Advertisers have long been at the mercy of Google. The 82-billion-dollar company has built its massive empire around its hugely popular search engine, which processes on average over 40,000 search queries every second or 3.5 billion searches per day. Google’s influence in the consumer purchase funnel has made the search engine too large to ignore in advertisers’ marketing plans. Yet, in an effort to maintain a positive user experience, Google has reworked its algorithm and redesigned its ad layout countless times forcing advertisers to adapt and not always for the better. In February, Google eliminated right side ads from the desktop search engine results page (SERP) for more consistency across mobile, desktop, and tablet viewing, but creating less real estate for advertisers and a more aggressive market for ad positioning.
However, on Tuesday, Google announced the launch of three ad innovations for a mobile-first world: expanded text ads, responsive ads for display, and device bid adjustments. First introduced at the annual Google Performance Summit in May, the official rollout began July 26th. Sridhar Ramaswamy, Senior Vice President of Ads & Commerce, wrote, “To help marketers succeed in this mobile-first word, we have redesigned AdWords – from the ground up – and re-thought everything from creative and bidding, to workflow and measurement”.
The new expanded text ads (ETAs) will provide advertisers nearly 50% more text to promote their brand. ETAs will feature two headlines, each with 30 characters, and one long 80-character description line. For those unfamiliar, existing text ads had been restricted to a single headline of 25 characters and two description lines of 35 characters a piece. The change can benefit advertisers greatly as users can now learn even more before clicking on the ads. The images below shows the difference between the old and the new features. Standard text ad Expanded text ad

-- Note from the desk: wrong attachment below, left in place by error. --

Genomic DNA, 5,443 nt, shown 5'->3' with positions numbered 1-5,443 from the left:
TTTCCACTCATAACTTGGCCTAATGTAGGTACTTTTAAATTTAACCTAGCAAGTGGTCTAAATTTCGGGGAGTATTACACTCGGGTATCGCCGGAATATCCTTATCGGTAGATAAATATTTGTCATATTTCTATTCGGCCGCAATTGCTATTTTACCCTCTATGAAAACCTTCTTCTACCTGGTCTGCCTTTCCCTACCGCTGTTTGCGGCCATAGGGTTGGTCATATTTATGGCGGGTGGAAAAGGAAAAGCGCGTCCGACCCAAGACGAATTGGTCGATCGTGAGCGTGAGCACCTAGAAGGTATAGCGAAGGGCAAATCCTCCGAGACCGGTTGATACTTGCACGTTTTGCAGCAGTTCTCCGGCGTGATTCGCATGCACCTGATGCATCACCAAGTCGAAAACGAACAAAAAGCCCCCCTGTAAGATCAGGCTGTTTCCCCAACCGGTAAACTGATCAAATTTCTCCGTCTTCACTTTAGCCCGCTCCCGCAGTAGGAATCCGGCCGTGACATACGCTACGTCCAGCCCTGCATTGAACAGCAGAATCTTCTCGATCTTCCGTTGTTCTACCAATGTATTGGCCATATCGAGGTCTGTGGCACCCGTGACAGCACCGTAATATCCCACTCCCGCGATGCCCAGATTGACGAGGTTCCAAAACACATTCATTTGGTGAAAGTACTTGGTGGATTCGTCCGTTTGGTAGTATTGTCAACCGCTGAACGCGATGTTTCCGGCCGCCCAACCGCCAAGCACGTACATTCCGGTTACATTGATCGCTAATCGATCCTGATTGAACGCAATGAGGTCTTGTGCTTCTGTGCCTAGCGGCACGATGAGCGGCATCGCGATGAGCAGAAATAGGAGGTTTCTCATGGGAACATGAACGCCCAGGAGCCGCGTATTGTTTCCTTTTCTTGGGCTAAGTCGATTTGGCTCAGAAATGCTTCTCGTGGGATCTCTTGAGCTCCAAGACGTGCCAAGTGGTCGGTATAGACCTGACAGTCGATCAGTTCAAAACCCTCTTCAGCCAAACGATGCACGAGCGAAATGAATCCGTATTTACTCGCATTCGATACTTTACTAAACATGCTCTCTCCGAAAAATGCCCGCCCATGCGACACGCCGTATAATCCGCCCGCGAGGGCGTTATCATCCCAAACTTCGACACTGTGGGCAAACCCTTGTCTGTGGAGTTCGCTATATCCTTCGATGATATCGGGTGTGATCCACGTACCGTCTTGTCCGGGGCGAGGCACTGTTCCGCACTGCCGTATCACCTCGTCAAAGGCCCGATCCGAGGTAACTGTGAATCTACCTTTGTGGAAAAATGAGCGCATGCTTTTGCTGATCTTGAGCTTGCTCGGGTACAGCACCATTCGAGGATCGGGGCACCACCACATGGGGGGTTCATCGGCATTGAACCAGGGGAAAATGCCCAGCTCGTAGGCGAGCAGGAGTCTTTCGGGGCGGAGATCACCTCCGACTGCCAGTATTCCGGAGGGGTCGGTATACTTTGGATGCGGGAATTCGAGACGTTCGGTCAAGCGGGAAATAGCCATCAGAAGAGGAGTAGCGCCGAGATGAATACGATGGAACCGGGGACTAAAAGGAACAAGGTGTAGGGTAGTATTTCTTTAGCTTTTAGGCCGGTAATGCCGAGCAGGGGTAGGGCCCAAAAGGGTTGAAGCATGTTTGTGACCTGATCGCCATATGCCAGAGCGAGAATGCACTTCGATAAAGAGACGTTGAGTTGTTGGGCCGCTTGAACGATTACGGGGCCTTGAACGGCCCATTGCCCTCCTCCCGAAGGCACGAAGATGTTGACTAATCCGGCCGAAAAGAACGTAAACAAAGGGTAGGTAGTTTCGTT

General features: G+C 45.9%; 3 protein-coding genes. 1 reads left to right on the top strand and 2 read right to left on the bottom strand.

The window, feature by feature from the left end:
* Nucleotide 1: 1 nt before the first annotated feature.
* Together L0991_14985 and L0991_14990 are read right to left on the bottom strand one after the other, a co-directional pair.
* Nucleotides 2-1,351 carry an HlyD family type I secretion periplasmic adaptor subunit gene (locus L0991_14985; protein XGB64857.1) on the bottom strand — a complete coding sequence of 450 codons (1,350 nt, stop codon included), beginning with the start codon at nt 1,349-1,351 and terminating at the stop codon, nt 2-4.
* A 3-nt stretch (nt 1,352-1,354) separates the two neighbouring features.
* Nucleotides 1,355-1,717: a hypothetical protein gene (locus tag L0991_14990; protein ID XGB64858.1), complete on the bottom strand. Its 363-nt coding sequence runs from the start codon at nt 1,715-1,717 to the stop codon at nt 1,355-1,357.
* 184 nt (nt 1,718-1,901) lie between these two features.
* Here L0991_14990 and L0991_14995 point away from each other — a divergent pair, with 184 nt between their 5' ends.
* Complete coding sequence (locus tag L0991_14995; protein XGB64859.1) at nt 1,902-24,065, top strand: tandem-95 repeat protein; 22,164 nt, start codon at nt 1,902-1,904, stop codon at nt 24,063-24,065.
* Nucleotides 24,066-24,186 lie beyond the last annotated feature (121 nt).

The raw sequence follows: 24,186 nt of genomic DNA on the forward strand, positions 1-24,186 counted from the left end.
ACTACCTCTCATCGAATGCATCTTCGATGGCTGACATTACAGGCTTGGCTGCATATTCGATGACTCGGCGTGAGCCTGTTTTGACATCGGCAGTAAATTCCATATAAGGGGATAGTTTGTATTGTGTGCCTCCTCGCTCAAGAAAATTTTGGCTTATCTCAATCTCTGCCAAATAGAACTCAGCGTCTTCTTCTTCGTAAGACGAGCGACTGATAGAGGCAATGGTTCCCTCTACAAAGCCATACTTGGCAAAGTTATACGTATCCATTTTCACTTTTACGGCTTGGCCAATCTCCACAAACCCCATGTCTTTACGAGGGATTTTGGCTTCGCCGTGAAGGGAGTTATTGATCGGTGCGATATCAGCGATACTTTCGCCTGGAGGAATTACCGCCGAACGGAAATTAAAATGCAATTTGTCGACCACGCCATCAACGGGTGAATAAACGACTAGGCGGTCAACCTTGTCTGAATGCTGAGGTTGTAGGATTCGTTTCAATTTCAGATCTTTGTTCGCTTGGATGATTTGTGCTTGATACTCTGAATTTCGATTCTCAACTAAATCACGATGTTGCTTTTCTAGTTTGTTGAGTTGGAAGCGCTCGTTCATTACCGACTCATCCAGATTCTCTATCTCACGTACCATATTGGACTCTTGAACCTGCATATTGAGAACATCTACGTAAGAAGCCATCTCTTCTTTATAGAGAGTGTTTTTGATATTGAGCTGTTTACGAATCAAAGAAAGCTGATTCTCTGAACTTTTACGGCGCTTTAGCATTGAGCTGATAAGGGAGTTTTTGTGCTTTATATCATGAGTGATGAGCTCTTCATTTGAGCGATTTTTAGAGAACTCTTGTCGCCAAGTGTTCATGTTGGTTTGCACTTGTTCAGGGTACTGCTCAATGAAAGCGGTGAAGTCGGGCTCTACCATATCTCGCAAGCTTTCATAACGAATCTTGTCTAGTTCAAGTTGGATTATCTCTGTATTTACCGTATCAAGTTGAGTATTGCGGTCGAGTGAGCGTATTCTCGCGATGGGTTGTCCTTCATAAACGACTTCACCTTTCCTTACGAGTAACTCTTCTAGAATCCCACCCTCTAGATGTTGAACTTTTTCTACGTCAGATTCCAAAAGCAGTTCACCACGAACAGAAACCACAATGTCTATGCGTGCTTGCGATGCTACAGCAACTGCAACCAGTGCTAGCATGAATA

For now, the standard ads will continue to serve alongside expanded text ads. However, as of October 26th of this year, Google says, “advertisers will no longer be able to create or upload standard text ads”. No date has been set when standard ads will be discontinued but it is recommended that advertisers begin getting familiar with the new format and test out some new expanded ads. To help you get started, you can read up on the new best practices guide published by Google.
While there is less to be said about new responsive ads, the ads themselves will “unlock new inventory” across the Google Display Network (GDN) as the ads will adapt to their environment via the different content channels and screen size. Responsive ads solve the question, “how many / which ad sizes do I need to create for my campaign?”. By entering a 25-character and 90-character headline, a 90-character description line, an image and a URL, AdWords will automatically determine how the ad is displayed. The ads themselves may appear as a native banner or as a text ad based on a site by site basis. Unfortunately, it’s nearly impossible to preview how each and every layout of your ad will appear but you can view some common formats. For more on creating responsive ads, click the link How to create.
Perhaps the biggest game-changer when it comes to the AdWords updates is the ability to set separate base-bid adjustments by device – mobile, desktop, and tablets. The new control allows advertisers to manage the efficiency of device performance and optimize accordingly. If an advertisers’ product or service has greater traction on mobile devices, or search volume spikes on tablet over desktop, enabling unique bids provides greater precision of ads.
Bid adjustments can now be set for each device type at the campaign level in AdWords.
Of the three updates, device bidding could take the longest for advertisers to measure its impact. According to Google, the new feature could take a few months to roll out before it is available for all accounts. Still, it is something to watch out for. Google will be hosting a live Q&A about device bid adjustments on August 9th, at 12pm EST. Click here to register.